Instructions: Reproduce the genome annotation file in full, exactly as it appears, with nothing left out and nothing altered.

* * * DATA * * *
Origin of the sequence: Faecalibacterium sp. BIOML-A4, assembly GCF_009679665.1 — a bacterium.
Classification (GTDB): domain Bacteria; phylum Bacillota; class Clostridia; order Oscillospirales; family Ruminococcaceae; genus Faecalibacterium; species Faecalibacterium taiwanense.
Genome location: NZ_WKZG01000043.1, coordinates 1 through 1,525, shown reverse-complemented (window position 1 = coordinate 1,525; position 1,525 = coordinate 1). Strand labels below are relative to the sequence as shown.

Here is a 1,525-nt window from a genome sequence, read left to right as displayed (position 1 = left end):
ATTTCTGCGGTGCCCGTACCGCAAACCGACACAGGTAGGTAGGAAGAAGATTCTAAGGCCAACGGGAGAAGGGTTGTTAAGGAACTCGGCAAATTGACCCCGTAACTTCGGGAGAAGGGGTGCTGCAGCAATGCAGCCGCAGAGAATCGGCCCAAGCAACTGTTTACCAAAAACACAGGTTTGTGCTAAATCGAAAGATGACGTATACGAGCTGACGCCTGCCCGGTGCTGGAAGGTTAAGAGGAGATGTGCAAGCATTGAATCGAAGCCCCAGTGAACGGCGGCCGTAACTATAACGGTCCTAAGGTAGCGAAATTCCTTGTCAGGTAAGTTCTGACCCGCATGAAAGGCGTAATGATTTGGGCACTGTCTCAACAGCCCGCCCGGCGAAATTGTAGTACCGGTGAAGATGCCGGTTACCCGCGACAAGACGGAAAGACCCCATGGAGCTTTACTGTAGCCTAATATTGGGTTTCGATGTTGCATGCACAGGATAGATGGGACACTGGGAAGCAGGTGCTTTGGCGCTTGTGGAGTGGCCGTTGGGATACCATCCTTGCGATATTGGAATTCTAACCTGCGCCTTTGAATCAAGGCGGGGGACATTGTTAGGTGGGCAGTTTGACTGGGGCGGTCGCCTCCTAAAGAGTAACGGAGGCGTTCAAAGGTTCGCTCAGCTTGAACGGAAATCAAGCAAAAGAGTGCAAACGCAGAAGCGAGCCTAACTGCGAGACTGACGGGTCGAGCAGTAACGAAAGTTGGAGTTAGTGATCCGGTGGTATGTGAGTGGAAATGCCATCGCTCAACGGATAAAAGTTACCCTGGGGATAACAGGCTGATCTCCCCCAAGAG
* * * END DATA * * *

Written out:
Origin of the sequence: Faecalibacterium sp. BIOML-A4, assembly GCF_009679665.1 — a bacterium.
Classification (GTDB): domain Bacteria; phylum Bacillota; class Clostridia; order Oscillospirales; family Ruminococcaceae; genus Faecalibacterium; species Faecalibacterium taiwanense.
Genome location: NZ_WKZG01000043.1, coordinates 1 through 1,525, shown reverse-complemented (window position 1 = coordinate 1,525; position 1,525 = coordinate 1). Strand labels below are relative to the sequence as shown.

Here is a 1,525-nt window from a genome sequence, read left to right as displayed (position 1 = left end):
ATTTCTGCGGTGCCCGTACCGCAAACCGACACAGGTAGGTAGGAAGAAGATTCTAAGGCCAACGGGAGAAGGGTTGTTAAGGAACTCGGCAAATTGACCCCGTAACTTCGGGAGAAGGGGTGCTGCAGCAATGCAGCCGCAGAGAATCGGCCCAAGCAACTGTTTACCAAAAACACAGGTTTGTGCTAAATCGAAAGATGACGTATACGAGCTGACGCCTGCCCGGTGCTGGAAGGTTAAGAGGAGATGTGCAAGCATTGAATCGAAGCCCCAGTGAACGGCGGCCGTAACTATAACGGTCCTAAGGTAGCGAAATTCCTTGTCAGGTAAGTTCTGACCCGCATGAAAGGCGTAATGATTTGGGCACTGTCTCAACAGCCCGCCCGGCGAAATTGTAGTACCGGTGAAGATGCCGGTTACCCGCGACAAGACGGAAAGACCCCATGGAGCTTTACTGTAGCCTAATATTGGGTTTCGATGTTGCATGCACAGGATAGATGGGACACTGGGAAGCAGGTGCTTTGGCGCTTGTGGAGTGGCCGTTGGGATACCATCCTTGCGATATTGGAATTCTAACCTGCGCCTTTGAATCAAGGCGGGGGACATTGTTAGGTGGGCAGTTTGACTGGGGCGGTCGCCTCCTAAAGAGTAACGGAGGCGTTCAAAGGTTCGCTCAGCTTGAACGGAAATCAAGCAAAAGAGTGCAAACGCAGAAGCGAGCCTAACTGCGAGACTGACGGGTCGAGCAGTAACGAAAGTTGGAGTTAGTGATCCGGTGGTATGTGAGTGGAAATGCCATCGCTCAACGGATAAAAGTTACCCTGGGGATAACAGGCTGATCTCCCCCAAGAG